Thailand Contraction –  “According to IMF latest projection, Thailand could stand as the worst performer among its Asean peers with a staggering drop of 6.7% of its GDP. Singapore would be the second worst performer with a -3.5% GDP forecast for 2020,” Thailand Business news reports.

India Economy – “The Reserve Bank Governor Shaktikanta Das expects a sharp V-shaped recovery for India as projected by the IMF in 2021-22.  Quoting IMF’s projection of 1.9% growth for India in current fiscal, Das said that India is among the handful of countries that will cling on to positive growth. This is the highest in G20 countries as is estimated by the IMF,” Economic Times of India reports.

Singapore Exports – “Singapore’s non-oil domestic exports (Nodx) did the unexpected in March by jumping 17.6 per cent, albeit from a low year-ago base. Economists polled by Reuters were expecting exports to drop 8.9 per cent, with more and more countries enforcing a lockdown due to the Covid-19 outbreak and restrictions to business activity,” Singapore Straits Times reports.

South African Airways – “Regional carrier South African Airways could be one of the first victims of the storm that has hit the global airline industry as it has been denied any further funding by its government owner. The national carrier must now look for other ways to recover from the coronavirus crisis and a local form of bankruptcy protection. SAA’s external debt is guaranteed by the state in the event of the carrier’s collapse,” Business Day reports.

South Africa Economy – “The South African Reserve Bank said on Tuesday that it expects the country’s gross domestic product (GDP) in 2020 to contract by 6.1%, compared with the -0.2% estimated just three weeks ago when the bank’s Monetary Policy Committee (MPC) last met. GDP is then expected to grow by 2.2% in 2021 and by 2.7% in 2022,” The Mail and Guardian reports.

Iran Economy – “The International Monetary Fund (IMF) expects the Islamic Republic’s net debt to reach 33.8 percent of its gross domestic product (GDP) in 2020, up 22.5 percent compared with the previous year. IMF’s report released on Wednesday, April 15, a day after the publication of its World Economic Outlook, says that Iran’s GDP will be about $ 439.2 billion this year. Last year, that figure was nearly $ 491 billion,” Radio Farda reports.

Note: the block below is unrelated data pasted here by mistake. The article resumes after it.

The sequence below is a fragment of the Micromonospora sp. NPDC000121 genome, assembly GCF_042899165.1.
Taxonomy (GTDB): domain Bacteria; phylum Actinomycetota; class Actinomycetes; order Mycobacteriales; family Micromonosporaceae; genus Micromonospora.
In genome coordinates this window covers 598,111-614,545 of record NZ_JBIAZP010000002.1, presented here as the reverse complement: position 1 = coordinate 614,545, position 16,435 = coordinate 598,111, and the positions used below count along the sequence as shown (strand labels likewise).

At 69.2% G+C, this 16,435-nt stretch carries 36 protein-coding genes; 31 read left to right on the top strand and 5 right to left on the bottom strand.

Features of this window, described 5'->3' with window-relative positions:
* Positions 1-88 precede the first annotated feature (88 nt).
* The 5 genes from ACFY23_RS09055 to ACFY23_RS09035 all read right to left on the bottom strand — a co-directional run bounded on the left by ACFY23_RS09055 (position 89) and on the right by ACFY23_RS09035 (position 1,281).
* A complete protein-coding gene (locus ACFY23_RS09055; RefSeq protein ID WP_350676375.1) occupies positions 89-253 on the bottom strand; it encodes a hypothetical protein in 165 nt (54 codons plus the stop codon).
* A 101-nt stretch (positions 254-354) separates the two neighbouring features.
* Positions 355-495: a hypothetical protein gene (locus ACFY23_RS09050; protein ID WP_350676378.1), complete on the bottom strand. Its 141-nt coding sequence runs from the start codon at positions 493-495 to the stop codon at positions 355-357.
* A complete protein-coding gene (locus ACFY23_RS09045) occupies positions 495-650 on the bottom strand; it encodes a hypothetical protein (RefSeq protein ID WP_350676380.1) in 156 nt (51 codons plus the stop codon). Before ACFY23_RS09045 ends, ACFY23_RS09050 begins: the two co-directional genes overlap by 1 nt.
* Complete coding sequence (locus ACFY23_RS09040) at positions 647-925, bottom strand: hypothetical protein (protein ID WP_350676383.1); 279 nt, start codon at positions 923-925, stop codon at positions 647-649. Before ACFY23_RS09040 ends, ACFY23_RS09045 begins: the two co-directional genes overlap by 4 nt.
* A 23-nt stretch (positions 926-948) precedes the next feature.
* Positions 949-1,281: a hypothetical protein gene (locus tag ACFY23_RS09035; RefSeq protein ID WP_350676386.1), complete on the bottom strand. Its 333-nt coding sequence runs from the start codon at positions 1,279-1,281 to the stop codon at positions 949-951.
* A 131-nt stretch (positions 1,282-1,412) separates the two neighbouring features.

Covid-19 South Asia – “The number of people infected with the coronavirus crossed 22,000 in densely populated South Asia on Friday driven by a rise in cases in India as the tiny Indian Ocean island nation of Maldives locked down its capital. Health officials have warned that the region, home to a fifth of the world’s population, could be the new frontline against the disease because of millions living in packed slums and fragile public health systems,” The Financial Express reports.

Bangladesh Exports – “Apparel exporters shipped goods worth only $194 million during the first half of the current month, down 83.74% from the same month of last year,” Dhaka Tribune reports.

Sri Lanka – “As per the latest findings by the World Bank, Sri Lanka’s economy could contract by as much as 3% this year. The extent to which this would impact businesses however varied from industry to industry, as did the mechanisms that needed to be put in place.
Export Development Board Chairman Prabhash Subasinghe summed up the export industry’s dilemma when he said 2020 earnings forecast for merchandise exports has been reduced by over $7 billion,” DailyFT reports.

Pakistan – “The International Monetary Fund on Thursday said its executive board had approved $1.386 billion in emergency financing to Pakistan to meet balance of payments needed stemming from the novel coronavirus pandemic. The funds, to come from the IMF’s Rapid Financing Instrument, will help Pakistan deal with a decline in international reserves and allow it to fund targeted and temporary spending increases aimed at containing the pandemic and mitigating its economic impact, the IMF said,” Business Recorder reports.

Pakistan Equities – “The Pakistan Stock Exchange (PSX) on Thursday maintained its bullish trend after the market closed at 31,330 points with a gain of 87 points as compared to 31242.19 points on the last working day. A total of 11 million shares worth Rs4.76 billion exchanged hands despite the indices of PSX traded within a narrow range during an early trade. However, the market capitalisation edged up by Rs 50 billion with a total volume of 119,102,323 shares traded in the market today,” The News reports.